Farm patriarch wonders if anyone in the next generation has what it takes to run the operation

Can their problem be solved?

The Problem (submitted by N.H.)

My wife and I are 67 years old, and we’ve had a great farming career. We inherited some land early and then several things fell into place. Now we have 2,700 acres of paid-for land. I love to farm. We have fun and everything is clicking when I am around, but I know someday that will come to an end. We have three children. Two of them have no interest in farming; another shows interest and works for us, but I question his managerial ability. Our son-in-law is interested and helps from time to time, but I don’t think he has what it takes either. I’m just not sure how to pass this on as I question the leadership and managerial qualities of the next generation. 

The Solution

Let’s talk about a simple word. The word is it. Some farms and some people have it, and some don’t. When a farm or a person has it, everyone can tell, and when they don’t, everyone can tell. It is unique. It is hard to find, but impossible to miss. So what is it? I can’t say for sure because it is hard to define, but when I see a person or farm that has it, I know there is something special. A person who has it usually has a combination of these qualities: 

  • A deep passion for their family
  • An unwavering love of agriculture
  • Integrity at all times
  • Humility
  • Hope, enthusiasm, and vision for the future
  • A resolve to persist through tough times
  • A realistic perspective on life
  • An ability to create and act upon opportunities

Right now what you are describing is that your farm has it, and you are concerned your farm may lose it because the next generation of heirs doesn’t have it. My assumption is that over the years you have tried to pass it on and are very willing to share it but for some reason they do not get it.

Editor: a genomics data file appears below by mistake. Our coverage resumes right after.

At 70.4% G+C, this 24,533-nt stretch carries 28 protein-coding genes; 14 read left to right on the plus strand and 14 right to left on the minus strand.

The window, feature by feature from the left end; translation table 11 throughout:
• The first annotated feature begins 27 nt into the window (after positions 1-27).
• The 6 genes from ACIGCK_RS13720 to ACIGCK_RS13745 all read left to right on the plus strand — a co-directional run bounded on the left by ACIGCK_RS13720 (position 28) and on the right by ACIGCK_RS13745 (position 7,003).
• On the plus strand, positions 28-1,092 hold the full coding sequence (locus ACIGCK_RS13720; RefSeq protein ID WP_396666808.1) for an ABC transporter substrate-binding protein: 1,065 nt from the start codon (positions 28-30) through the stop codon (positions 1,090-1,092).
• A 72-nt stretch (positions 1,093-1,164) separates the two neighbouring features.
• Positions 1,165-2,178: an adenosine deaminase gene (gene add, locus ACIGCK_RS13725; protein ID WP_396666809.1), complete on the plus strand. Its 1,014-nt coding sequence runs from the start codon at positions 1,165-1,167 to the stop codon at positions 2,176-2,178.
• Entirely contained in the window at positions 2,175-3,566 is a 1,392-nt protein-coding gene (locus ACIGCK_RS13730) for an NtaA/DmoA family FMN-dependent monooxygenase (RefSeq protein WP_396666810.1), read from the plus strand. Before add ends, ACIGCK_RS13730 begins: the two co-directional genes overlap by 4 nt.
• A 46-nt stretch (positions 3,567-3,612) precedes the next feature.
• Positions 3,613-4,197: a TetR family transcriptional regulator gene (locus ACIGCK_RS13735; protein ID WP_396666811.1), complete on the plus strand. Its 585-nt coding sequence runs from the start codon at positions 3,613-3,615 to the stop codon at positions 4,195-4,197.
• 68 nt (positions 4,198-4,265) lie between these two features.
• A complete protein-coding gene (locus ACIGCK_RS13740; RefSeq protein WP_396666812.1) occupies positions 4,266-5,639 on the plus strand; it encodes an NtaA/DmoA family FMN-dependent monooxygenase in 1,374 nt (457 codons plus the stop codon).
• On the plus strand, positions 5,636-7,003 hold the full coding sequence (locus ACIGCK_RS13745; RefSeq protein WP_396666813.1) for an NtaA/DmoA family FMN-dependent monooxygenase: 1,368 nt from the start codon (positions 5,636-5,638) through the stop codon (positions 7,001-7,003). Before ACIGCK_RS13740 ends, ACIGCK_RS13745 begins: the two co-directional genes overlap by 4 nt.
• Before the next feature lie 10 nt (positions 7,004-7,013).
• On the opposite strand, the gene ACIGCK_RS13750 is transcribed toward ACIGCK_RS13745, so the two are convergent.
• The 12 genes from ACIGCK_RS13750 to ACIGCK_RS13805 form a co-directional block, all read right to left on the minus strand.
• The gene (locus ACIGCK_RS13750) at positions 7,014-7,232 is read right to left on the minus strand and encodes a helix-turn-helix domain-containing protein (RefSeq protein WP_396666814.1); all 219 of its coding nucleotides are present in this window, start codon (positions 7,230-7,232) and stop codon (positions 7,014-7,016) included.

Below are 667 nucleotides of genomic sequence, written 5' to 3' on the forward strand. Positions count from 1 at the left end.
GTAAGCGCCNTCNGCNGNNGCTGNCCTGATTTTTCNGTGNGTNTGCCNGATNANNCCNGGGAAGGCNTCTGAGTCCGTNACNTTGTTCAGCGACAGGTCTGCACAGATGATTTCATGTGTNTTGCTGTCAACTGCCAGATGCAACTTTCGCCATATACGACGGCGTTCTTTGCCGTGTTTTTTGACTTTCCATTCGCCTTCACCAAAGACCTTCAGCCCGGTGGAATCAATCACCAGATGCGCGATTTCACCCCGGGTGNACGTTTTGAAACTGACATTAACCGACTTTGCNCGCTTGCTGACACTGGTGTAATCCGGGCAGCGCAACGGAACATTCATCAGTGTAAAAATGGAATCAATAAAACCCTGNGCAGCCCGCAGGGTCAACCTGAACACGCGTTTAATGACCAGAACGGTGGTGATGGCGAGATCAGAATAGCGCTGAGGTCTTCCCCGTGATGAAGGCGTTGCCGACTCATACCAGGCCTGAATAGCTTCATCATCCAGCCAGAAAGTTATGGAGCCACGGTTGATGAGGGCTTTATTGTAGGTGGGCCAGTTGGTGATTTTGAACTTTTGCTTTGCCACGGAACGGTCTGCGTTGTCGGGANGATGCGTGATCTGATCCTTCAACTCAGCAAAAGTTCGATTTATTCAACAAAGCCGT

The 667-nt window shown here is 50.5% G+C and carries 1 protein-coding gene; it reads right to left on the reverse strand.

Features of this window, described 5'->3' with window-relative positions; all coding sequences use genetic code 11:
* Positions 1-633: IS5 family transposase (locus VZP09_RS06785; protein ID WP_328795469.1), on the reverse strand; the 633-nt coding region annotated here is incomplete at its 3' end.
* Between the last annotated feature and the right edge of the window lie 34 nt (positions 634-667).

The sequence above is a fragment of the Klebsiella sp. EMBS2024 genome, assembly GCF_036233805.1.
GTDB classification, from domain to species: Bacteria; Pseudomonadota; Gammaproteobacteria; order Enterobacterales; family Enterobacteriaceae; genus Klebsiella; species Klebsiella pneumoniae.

In my own life of athletics, church, farming, and estate-planning business, I too have often found myself saying, “These people have it. They get it. They understand it.” Unfortunately, other times I’ve said, “They don’t get it. They don’t understand it. They just don’t have it.” 

Maybe it’s time to start a farm test while you’re still alive. It sounds like financially you are in good shape so, for example, rather than paying them $50,000 to work for the farm, give them 200 acres rent-free and let them buy all the inputs, make all the decisions, and rent your equipment. Whatever they make is their pay.

Everyone will learn fast. If they don’t take the deal, you are right. They don’t have it. If they do take the deal, they may surprise you and step up to the opportunity. Maybe they have it but never had a chance to show it. Maybe they don’t have it, and this will prove it.

That doesn’t mean they’re bad people if they don’t get it. It may just mean they’re not cut out to run the operation in the future. Rather than setting them up for failure or tying up the land for eternity, maybe the farm gets divided as you see fit. After they get the assets, they might start to get it. If they do, they might start to multiply it. If they don’t, they may sell it to someone who does get it. Sometimes it’s easier to pass on your assets, than it is to pass on it.

Myron Friesen is co-owner of Farm Financial Strategies in Osage, Iowa. During the past 19 years, he has worked exclusively with farm families across the Midwest to develop farm transition strategies. Friesen grew up on a Mountain Lake, Minnesota, farm. He owns and operates a 910-acre crop and livestock farm with his wife and four children. farmestate.com

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